SSHRC Impact Awards celebrate Canada’s most curious minds and the impact of their research
October 3, 2018, Ottawa, Ontario—Social sciences and humanities researchers bring the very best ideas and research about people, behaviour, and human thought to light. This helps us to understand the world around us and improve people’s lives. That’s why the Social Sciences and Humanities Research Council (SSHRC) celebrates Canada’s very best researchers in these fields at the annual Impact Awards.
Her Excellency the Right Honourable Julie Payette, Governor General, will present recipients of the 2018 SSHRC Impact Awards with their prizes at a ceremony at Rideau Hall this evening. The Honourable Kirsty Duncan, minister of Science and Sport, will join the Governor General for the event.
This year’s Gold Medal recipient is Université de Montréal philosopher and leading thinker in the humanities, Jean Grondin. He has advanced knowledge in the fields of German philosophy, metaphysics and hermeneutics ̶ the theory of interpretation ̶ with wide-ranging impact in Canada and internationally.
Four other winners will also be celebrated tonight for their work on the complexities of chronic pain, the effects of human and industry interactions with the environment, restorative justice, and the role of labour and workplaces as climate change linchpins.
"Our government is committed to science, evidence-based decision-making and a culture of curiosity. Today, we celebrate Canada’s most curious minds and the impact of their work at home and abroad. These are the research leaders that help guide our society to make evidence-based decisions that impact on our communities, children, economy, health and future prosperity."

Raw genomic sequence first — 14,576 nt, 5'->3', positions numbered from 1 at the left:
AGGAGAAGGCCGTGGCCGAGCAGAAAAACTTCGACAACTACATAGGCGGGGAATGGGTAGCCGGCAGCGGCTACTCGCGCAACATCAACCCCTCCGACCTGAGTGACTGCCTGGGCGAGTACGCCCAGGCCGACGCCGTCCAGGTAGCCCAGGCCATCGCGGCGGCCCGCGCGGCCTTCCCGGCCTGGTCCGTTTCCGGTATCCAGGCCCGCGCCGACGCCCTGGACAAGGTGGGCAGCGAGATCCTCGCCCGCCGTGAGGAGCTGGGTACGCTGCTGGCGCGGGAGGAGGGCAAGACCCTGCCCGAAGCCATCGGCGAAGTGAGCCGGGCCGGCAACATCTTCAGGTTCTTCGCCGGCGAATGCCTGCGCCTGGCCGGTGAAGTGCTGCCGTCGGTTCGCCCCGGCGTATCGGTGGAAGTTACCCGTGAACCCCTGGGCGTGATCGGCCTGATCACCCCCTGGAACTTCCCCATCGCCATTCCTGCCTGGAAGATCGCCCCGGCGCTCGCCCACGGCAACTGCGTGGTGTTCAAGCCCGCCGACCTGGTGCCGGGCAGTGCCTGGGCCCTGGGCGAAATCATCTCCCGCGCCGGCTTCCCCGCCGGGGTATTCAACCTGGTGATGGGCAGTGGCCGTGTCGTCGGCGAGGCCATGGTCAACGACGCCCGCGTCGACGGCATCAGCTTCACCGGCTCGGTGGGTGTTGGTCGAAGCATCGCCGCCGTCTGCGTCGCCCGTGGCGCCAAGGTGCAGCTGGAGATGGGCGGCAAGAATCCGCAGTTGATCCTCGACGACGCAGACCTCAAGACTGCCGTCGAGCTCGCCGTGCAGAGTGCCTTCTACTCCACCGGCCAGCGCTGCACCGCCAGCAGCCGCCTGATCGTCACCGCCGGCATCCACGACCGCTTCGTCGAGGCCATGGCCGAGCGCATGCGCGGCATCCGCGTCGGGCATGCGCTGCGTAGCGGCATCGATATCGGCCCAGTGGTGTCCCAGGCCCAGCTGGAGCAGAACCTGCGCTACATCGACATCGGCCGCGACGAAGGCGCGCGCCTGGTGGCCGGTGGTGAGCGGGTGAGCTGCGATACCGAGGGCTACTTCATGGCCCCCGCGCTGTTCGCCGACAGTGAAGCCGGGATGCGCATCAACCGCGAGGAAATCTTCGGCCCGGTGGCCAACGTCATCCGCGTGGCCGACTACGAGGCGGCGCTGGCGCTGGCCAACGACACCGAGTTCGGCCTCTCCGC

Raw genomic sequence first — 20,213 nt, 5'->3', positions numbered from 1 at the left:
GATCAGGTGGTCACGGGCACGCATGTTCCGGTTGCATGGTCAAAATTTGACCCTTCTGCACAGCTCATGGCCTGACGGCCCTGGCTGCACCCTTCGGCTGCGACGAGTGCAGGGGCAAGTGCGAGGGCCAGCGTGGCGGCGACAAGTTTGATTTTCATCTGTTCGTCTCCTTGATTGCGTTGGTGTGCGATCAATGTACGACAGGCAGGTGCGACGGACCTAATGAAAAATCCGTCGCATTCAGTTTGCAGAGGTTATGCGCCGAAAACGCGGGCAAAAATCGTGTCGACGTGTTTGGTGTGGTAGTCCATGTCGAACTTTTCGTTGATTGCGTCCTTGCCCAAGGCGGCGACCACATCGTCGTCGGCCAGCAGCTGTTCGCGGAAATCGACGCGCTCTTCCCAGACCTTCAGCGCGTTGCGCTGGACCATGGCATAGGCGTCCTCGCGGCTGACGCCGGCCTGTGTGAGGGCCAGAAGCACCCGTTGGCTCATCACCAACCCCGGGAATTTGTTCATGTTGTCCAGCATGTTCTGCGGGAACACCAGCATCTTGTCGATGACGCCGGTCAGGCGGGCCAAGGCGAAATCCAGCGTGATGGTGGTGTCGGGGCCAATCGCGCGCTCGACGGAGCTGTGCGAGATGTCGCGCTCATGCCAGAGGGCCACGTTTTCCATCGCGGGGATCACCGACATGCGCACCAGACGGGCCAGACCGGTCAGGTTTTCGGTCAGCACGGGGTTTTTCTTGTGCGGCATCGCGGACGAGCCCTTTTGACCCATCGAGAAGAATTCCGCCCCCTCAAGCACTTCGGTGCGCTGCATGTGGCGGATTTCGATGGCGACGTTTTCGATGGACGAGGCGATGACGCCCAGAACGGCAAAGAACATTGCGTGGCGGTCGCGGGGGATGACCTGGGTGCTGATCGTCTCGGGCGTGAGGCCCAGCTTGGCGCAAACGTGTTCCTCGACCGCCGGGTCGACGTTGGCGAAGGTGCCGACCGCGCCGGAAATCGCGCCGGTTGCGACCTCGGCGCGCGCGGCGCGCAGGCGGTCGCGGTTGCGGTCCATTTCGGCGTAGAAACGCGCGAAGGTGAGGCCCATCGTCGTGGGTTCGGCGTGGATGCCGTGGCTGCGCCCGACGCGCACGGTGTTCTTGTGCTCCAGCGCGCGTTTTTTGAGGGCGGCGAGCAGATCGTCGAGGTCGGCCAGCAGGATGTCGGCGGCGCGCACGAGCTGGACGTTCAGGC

—The Honourable Kirsty Duncan, Minister of Science and Sport
"Jean Grondin is one of the world’s leading scholars in modern philosophy, and the translation of his work into some 15 languages has had a significant impact reaching beyond academe. The five Impact Award recipients are innovators who have demonstrated a strong commitment to making their research known and accessible by embracing multisector, multidisciplinary, and multi-institutional collaboration. Their work contributes to making Canada a leader in social sciences and humanities research and research training."
—Ted Hewitt, President, the Social Sciences and Humanities Research Council
- The Gold Medal is SSHRC’s highest research honour and comes with $100,000 for future research. The four other winners in the Impact, Talent, Insight, Connection and Partnership categories receive $50,000 each in research funding.
- The Talent Award goes to Shane D. Neilson, a medical doctor-poet and SSHRC Vanier Scholar at McMaster University, working on the complexities of chronic pain.
- The Insight Award goes to Tania Li, a cultural anthropologist at the University of Toronto, specializing in the effects of human and industry interactions with the environment.
- The Connection Award goes to Jennifer Llewellyn, of Dalhousie University, one of the world's leading experts on restorative justice.
- The Partnership Award goes to Carla Lipsig-Mummé, of York University, a pioneer in the area of labour, workplaces and mitigating the impacts of climate change.
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Office of the Minister of Science and Sport
Innovation, Science and Economic Development Canada
Social Sciences and Humanities Research Council